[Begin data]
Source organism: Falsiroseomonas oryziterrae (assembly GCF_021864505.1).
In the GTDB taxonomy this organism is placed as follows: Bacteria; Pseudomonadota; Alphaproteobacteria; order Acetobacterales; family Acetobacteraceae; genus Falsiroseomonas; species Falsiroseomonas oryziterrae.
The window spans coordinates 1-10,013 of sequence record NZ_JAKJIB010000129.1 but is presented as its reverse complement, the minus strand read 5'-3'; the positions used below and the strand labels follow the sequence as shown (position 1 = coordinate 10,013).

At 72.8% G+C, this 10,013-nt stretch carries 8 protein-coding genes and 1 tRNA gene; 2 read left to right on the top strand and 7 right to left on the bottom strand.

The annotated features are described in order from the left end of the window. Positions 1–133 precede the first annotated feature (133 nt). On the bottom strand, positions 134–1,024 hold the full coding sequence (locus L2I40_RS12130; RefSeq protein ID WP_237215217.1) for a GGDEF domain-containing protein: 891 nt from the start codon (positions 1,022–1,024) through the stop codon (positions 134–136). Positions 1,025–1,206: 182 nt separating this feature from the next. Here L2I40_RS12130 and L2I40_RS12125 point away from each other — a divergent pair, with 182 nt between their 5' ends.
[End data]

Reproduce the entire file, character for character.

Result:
Source organism: Falsiroseomonas oryziterrae (assembly GCF_021864505.1).
In the GTDB taxonomy this organism is placed as follows: Bacteria; Pseudomonadota; Alphaproteobacteria; order Acetobacterales; family Acetobacteraceae; genus Falsiroseomonas; species Falsiroseomonas oryziterrae.
The window spans coordinates 1-10,013 of sequence record NZ_JAKJIB010000129.1 but is presented as its reverse complement, the minus strand read 5'-3'; the positions used below and the strand labels follow the sequence as shown (position 1 = coordinate 10,013).

At 72.8% G+C, this 10,013-nt stretch carries 8 protein-coding genes and 1 tRNA gene; 2 read left to right on the top strand and 7 right to left on the bottom strand.

The annotated features are described in order from the left end of the window. Positions 1–133 precede the first annotated feature (133 nt). On the bottom strand, positions 134–1,024 hold the full coding sequence (locus L2I40_RS12130; RefSeq protein ID WP_237215217.1) for a GGDEF domain-containing protein: 891 nt from the start codon (positions 1,022–1,024) through the stop codon (positions 134–136). Positions 1,025–1,206: 182 nt separating this feature from the next. Here L2I40_RS12130 and L2I40_RS12125 point away from each other — a divergent pair, with 182 nt between their 5' ends.